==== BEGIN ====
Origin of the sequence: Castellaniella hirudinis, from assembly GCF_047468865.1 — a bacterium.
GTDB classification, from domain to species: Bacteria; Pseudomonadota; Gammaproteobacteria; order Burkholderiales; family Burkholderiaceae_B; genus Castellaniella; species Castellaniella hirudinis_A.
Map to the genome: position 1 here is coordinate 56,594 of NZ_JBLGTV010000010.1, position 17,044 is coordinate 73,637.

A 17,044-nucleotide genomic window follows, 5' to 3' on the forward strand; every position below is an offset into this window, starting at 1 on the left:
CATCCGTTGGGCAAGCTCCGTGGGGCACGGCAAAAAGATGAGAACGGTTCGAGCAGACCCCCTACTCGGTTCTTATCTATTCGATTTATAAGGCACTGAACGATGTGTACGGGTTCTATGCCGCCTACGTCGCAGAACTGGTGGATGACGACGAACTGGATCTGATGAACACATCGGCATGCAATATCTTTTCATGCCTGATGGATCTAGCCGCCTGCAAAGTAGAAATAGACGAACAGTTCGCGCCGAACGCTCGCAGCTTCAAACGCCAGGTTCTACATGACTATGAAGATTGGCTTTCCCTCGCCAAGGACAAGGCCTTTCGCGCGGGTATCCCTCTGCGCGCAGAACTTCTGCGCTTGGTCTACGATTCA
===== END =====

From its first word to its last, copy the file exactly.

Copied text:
Origin of the sequence: Castellaniella hirudinis, from assembly GCF_047468865.1 — a bacterium.
GTDB classification, from domain to species: Bacteria; Pseudomonadota; Gammaproteobacteria; order Burkholderiales; family Burkholderiaceae_B; genus Castellaniella; species Castellaniella hirudinis_A.
Map to the genome: position 1 here is coordinate 56,594 of NZ_JBLGTV010000010.1, position 17,044 is coordinate 73,637.

A 17,044-nucleotide genomic window follows, 5' to 3' on the forward strand; every position below is an offset into this window, starting at 1 on the left:
CATCCGTTGGGCAAGCTCCGTGGGGCACGGCAAAAAGATGAGAACGGTTCGAGCAGACCCCCTACTCGGTTCTTATCTATTCGATTTATAAGGCACTGAACGATGTGTACGGGTTCTATGCCGCCTACGTCGCAGAACTGGTGGATGACGACGAACTGGATCTGATGAACACATCGGCATGCAATATCTTTTCATGCCTGATGGATCTAGCCGCCTGCAAAGTAGAAATAGACGAACAGTTCGCGCCGAACGCTCGCAGCTTCAAACGCCAGGTTCTACATGACTATGAAGATTGGCTTTCCCTCGCCAAGGACAAGGCCTTTCGCGCGGGTATCCCTCTGCGCGCAGAACTTCTGCGCTTGGTCTACGATTCA